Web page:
Forgiving streets: shouldn't "forgiving" for all users be the overriding principle?
Winter gets me thinking about how our streets are unforgiving. While riding on streets covered with fresh snow I sometimes imagine what would happen if I make a small mistake. Don't get me wrong, I don't mind slipping on snow. And Toronto winter streets are often clear of snow. When there is snow or ice, little slips sometimes happen but I just keep going. There's a difference in feelings of comfort, however, between slips on quiet side streets and slips on main arterial streets where we are typically forced into a narrow space between parked and moving cars. On arterial roads it feels like I'm grist in the mill, being ground into flour. Here we are an annoyance to drivers, but provide a valuable service of "friction" to calm traffic down. This seems to be our lot as Toronto cyclists.
The concept of "forgiving roads" first arose amongst traffic engineers as a way to design roads to forgive mistakes made by drivers. The reason our highways have wide shoulders and grassy areas with few obstacles, for example, is to allow wide enough clear zones to bring vehicles to controlled stops if they leave the road. If for someone were to accidentally drive off the road they would have lots of room to slow down. It was only natural for traffic engineers to start applying the forgiving highway principles to all rights-of-way. During the 1966 National Highway Safety hearings, national road safety expert Kenneth Stonex, who began his career at General Motors sought to apply the highway principles to urban streets. In this way North American urban environments began to be reshaped entirely for the automobile.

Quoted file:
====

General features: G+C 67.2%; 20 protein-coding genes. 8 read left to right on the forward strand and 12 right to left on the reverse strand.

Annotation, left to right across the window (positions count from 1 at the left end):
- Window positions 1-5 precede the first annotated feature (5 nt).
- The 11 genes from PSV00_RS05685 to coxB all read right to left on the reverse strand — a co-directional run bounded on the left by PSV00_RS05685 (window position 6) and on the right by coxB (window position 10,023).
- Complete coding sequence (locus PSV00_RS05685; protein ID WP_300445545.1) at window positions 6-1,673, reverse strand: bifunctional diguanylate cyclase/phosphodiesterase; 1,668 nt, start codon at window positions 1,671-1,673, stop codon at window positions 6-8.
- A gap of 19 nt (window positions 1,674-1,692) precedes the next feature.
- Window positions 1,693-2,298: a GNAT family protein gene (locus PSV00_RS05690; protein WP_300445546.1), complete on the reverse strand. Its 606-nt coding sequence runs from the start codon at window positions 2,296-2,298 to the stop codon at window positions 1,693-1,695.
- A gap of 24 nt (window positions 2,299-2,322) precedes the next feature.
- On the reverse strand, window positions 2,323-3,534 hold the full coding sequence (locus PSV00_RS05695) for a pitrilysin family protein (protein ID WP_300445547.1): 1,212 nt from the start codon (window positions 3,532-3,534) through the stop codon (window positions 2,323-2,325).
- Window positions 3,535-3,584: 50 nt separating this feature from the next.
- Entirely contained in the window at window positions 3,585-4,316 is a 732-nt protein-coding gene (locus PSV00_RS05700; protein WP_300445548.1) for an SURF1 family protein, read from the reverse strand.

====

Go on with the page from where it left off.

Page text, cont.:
“What we must do is to operate the 90% or more of our surface streets just as we do our freeways… [converting] the surface highway and street network to freeway road and roadside conditions,” Stonex testified. It sounded logical at the time… and a great political solution, because the responsibility for fixing the problem once again fell on government, not the individual. We dove deep into the Forgiving Highway philosophy and still have not come up for air.
Why should forgiving roads only apply to auto drivers?
While highways have been designed so that drivers can maintain a high speed in relative safety, urban streets that are forgiving in this sense completely ignore the safety of everyone who isn't in a car. An urban street that accounted for people walking and cycling would require much different parameters. There is no way a pedestrian or a cyclist can compete with the speed of drivers. And yet urban streets are too complex to match highway driving. There are too many intersections with decisions to make to allow drivers to reach highway speeds. We are left in an awkward position where drivers complain of urban streets of being too congested and slow but engineers still have a predilection towards enabling drivers' ability to go fast. Drivers can still reach speeds - during the non-congested times of day - that are clearly unsafe. Cyclists are still forced to bike in the narrow space between parked cars and streetcar tracks, which only gets narrower and more dangerous in winter. Pedestrians are forced to scurry across crosswalks in the hope that drivers see them. That's not useful for anyone. The streets, instead, should be forgiving enough so that the most vulnerable person is able to safely use it, with a very low risk of death. Too much to ask?